Three controversial Conservative party donors helped finance Ben Gummer’s successful campaign to win Ipswich, 113 on the Tory target list, at the last election.
Between them the three donors contributed £35,000. Two of them Andrew J. Clark (£25,000) and Abdul-Majid Jafir (£5,000) are listed without an address in Mr Gummer’s entry on the Commons register of MP’s financial interests.
The third is listed as a company donation of £5,000 from IPGL Ltd, of London EC2, but is from the business of Michael Spencer, who has a home near Woodbridge. He was revealed this week as one of the people who had a private dinner with David Cameron. According to the BBC he has given the Conservatives £173,000 since June 2006.
Andrew J Cook has been linked today by Ipswich Spy with the Andrew J Cook, who according to the Daily Mail sucked David Cameron into a “sleaze row… over a decision to axe an £80million loan”.
The loan was to Sheffield Forgemasters steel works. Mr Cook runs another steel company and was said to be considering making a bid for Forgemasters. He has donated More than £650,000 to the Conservatives and gave Mr Cameron flights, travel and sponsorship worth £88,000.
Mr Jafir who, according to the Daily Mail, gave £250,000 to the Tory Party is said to be a executive director of Crescent Petroleum Group.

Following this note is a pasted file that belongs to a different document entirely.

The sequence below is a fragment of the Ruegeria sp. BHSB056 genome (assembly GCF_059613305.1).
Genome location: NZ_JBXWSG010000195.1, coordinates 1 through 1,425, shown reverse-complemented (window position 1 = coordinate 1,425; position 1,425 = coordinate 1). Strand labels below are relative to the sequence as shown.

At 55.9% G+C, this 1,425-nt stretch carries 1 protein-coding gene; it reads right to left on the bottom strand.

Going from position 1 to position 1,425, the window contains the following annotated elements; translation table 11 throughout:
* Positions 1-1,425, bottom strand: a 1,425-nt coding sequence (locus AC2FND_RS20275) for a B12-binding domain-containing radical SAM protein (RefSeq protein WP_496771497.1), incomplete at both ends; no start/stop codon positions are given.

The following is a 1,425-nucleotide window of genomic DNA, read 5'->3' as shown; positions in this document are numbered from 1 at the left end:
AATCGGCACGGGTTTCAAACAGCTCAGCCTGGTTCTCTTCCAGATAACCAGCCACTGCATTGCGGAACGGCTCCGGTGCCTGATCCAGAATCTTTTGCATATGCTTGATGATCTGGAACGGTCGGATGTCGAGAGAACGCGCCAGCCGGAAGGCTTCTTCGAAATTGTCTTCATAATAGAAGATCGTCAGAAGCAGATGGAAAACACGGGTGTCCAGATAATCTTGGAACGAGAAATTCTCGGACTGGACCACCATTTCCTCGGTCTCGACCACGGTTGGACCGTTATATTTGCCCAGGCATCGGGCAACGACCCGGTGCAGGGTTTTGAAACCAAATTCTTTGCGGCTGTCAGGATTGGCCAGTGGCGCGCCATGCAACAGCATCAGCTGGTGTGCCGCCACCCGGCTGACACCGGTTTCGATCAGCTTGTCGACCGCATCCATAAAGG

The paper said, “in records at Companies House he is listed as being ‘usually’ resident in the United Arab Emirates.” His spokesman told the paper he was ‘definitely on the electoral roll’, and that he lived between Britain and the UAE.”
Ipswich Spy which first revealed the donations earlier today, reports:
Mr Gummer insists, however, that anyone who knows him will know that any allegation that money donated to his campaign has, or would, ever alter his view or vote is barking up the wrong tree. He told Ipswich Spy “all those who gave money to my campaign were people I know and none of them tried to ask me for favours or policy.
I tend to believe that Mr Gummer has not been influenced, but I also suspect that donors were pointed toward him and Ipswich by Conservative headquarters because it was one of the seats they had to win in 2010 if they were to have any change of forming a government.
That is simply how party funding in elections work. Labour in Ipswich had £10,000 during the last parliament from the Prospect Union and both parties has a little short of £60,000 in their fighting funds.
Ipswich Spy suggests that it is unlikely that when Mr Gummer was a candidate “anyone would be spending money on him with an eye to the future”.
I feel the eye was on the importance of the seat but also that donors recognised, in Mr Gummer, someone who would follow his father into the higher reaches of the party. John Gummer had a far less smooth ride into his first seat.
Mr Gummer registered six sponsors shortly after the 2010 election. In addition to the three named above, there was Ransome’s Dock Ltd of Ispwich (£5,000), Anglia Countrywide Management Ltd of Ipswich (£5,000), and Michael Peacock (£2,000), address private.